Tuesday, September 18, 2007

A Theory of Justice

Justice is the first virtue of social institutions, as truth is of systems of thought. A theory however elegant and economical must be rejected or revised if it is untrue: likewise laws and institutions no matter how efficient and well-arranged must be reformed or abolished if they are unjust. Each person possesses an inviolability founded in justice that even the welfare of society as a whole cannot override. For this reason justice denies that the loss of freedom for some is made right by a greater good shared by others. It does not allow that the sacrifices imposed on a few are outweighed by the larger sum of advantages enjoyed by many. Therefore in a just society the liberties of equal citizenship are taken as settled: the rights secured by justice are not subject to political bargaining or to the caculus of social interests. The only thing that permits us to acquiesce in an erroneous theory is the lack of a better one: analogously, an injustice is tolerable only when it is necessary to avoid an even greater injustice. Being first virtues of human activities, truth and justice are uncompromising.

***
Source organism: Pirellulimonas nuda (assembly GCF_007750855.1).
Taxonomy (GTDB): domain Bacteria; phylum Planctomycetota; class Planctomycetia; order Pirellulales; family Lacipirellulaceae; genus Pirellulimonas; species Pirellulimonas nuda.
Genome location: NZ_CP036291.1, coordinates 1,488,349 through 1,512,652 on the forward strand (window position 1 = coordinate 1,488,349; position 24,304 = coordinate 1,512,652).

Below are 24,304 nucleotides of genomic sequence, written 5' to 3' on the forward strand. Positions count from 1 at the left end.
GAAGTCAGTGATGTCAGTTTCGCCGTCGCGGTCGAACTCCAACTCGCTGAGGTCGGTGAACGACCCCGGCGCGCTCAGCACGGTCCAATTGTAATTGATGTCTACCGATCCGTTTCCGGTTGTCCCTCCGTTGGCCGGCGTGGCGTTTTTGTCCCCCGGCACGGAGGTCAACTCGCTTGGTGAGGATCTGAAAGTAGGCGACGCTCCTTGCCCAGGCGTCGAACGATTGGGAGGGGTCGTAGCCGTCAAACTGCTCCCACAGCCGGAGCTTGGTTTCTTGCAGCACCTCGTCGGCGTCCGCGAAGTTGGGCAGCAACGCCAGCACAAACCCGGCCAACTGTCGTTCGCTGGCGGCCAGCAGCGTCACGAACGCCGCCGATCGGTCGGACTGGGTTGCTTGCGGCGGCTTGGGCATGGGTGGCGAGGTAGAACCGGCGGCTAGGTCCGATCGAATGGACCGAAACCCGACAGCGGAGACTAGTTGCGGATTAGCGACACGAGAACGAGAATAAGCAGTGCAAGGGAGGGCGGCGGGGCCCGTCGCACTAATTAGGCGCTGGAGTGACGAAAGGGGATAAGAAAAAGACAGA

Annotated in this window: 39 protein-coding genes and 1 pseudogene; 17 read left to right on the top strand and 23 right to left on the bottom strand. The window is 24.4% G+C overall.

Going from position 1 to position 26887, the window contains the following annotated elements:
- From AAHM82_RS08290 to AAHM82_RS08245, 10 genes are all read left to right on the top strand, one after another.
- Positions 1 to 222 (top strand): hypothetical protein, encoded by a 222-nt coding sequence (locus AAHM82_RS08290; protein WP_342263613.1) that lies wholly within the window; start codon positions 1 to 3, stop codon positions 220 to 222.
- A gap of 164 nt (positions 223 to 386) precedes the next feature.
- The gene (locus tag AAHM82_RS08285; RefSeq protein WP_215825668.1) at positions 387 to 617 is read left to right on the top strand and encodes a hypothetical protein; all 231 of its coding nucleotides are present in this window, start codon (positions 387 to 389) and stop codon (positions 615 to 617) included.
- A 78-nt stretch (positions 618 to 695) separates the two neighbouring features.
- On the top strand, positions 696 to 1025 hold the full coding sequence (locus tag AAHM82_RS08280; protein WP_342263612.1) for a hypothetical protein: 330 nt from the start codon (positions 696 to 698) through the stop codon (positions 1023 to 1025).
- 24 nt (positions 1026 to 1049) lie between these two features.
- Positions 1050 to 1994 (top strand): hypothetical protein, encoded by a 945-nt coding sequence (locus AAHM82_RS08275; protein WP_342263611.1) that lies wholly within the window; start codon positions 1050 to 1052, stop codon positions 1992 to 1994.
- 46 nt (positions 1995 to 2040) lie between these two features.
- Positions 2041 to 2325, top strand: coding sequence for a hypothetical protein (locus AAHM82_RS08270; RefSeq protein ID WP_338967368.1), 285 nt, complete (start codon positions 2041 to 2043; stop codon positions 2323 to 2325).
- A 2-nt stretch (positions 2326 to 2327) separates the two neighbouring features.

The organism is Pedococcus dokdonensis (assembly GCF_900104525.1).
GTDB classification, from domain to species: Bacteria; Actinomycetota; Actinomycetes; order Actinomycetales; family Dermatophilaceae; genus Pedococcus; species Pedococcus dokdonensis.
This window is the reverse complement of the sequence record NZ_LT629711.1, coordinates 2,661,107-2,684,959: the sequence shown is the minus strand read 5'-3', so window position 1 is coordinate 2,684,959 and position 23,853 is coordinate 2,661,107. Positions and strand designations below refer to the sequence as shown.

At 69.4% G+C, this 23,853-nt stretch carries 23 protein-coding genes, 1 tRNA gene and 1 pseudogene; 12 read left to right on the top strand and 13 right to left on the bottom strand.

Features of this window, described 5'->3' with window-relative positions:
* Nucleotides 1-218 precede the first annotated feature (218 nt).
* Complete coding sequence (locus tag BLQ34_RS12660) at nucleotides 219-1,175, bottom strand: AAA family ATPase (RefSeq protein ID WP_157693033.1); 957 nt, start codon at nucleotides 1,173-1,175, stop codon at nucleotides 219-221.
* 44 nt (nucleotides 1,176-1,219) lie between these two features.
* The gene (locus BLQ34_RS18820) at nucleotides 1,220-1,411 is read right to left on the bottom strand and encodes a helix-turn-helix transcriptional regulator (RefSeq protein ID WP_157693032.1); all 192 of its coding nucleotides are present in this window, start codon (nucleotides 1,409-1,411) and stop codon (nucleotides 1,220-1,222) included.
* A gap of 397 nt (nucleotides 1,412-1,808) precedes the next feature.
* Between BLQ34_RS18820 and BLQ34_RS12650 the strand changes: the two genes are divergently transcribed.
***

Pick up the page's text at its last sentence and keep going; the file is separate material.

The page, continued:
A Theory of Justice, (original edition) by John Rawls


DJB Rizalist said...

Hi Marvin,
Been reading this book of John Rawls myself for about a month (everyday!). It's really wonderfully constructed, like a mathematical treatise. The Right has just Priority over the Good! Justice as fairness, conceived in an original position. It's a contractarian theory that appeals to me greatly and makes utilitarianism intellectually an inferior conception. It also explains to me finally, the true meaning of the phrase ALL MEN ARE CREATED EQUAL.

I am applying the concepts of this book to a thorough refutation of the SC decision on IPRA.

marvin said...


This book should win over the remaining communists in this country. It's a great read indeed.